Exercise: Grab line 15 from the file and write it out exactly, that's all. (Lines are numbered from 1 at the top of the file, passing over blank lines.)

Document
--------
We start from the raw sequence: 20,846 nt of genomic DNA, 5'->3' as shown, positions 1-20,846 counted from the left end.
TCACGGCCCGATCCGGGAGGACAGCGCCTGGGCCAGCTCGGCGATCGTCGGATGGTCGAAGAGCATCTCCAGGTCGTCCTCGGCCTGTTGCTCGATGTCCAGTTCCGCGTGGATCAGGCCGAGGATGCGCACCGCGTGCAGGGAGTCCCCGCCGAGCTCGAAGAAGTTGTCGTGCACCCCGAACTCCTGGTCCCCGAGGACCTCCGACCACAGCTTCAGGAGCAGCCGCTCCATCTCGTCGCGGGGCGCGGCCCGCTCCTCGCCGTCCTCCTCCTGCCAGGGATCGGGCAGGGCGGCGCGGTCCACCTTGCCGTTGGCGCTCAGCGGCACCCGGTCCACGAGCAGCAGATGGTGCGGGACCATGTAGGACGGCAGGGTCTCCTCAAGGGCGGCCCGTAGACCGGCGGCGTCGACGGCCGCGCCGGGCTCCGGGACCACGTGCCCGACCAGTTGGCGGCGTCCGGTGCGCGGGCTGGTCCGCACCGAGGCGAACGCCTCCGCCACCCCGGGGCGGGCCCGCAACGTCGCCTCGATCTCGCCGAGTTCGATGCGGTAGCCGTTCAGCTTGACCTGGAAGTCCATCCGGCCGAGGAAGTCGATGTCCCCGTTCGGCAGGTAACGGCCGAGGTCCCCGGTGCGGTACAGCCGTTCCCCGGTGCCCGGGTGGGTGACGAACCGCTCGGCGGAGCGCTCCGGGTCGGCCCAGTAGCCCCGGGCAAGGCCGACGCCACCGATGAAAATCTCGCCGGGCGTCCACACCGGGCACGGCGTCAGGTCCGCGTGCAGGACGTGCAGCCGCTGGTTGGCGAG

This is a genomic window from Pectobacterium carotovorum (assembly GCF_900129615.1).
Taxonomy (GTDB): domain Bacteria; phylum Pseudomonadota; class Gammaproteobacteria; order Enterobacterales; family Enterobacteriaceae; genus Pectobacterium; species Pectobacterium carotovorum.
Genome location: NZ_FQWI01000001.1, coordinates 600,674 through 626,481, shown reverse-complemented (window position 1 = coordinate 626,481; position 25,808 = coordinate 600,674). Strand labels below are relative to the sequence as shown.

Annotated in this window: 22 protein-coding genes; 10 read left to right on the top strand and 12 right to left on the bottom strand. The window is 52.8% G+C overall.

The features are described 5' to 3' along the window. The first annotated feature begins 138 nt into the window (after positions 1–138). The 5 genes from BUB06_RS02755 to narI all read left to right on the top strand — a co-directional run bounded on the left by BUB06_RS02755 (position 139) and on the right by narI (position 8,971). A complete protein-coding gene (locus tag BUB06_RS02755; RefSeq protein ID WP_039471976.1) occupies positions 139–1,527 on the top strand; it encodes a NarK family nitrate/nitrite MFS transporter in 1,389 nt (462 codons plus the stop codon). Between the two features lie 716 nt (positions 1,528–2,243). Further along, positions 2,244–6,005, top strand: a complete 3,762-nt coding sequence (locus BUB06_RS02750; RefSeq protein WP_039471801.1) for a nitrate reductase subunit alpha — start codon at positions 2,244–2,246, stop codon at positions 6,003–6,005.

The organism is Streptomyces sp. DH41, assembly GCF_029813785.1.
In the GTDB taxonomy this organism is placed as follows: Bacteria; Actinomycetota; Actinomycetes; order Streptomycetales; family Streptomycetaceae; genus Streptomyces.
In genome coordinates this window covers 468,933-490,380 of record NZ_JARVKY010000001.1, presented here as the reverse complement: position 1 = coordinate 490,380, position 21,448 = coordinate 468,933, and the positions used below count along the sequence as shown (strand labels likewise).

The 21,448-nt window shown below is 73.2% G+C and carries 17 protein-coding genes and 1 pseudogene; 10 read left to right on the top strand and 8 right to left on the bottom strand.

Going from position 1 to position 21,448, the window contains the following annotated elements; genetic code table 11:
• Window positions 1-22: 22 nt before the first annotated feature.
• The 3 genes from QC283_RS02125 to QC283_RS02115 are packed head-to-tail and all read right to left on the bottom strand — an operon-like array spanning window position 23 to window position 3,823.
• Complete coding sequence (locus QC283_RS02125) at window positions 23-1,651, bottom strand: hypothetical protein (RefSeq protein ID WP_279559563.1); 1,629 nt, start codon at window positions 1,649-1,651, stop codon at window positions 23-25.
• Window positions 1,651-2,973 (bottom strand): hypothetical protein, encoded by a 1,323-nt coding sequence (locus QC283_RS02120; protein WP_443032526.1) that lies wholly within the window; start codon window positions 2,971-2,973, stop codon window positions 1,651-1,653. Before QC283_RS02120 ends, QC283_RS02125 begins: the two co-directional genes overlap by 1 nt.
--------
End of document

• Complete coding sequence (locus QC283_RS02125) at window positions 23-1,651, bottom strand: hypothetical protein (RefSeq protein ID WP_279559563.1); 1,629 nt, start codon at window positions 1,649-1,651, stop codon at window positions 23-25.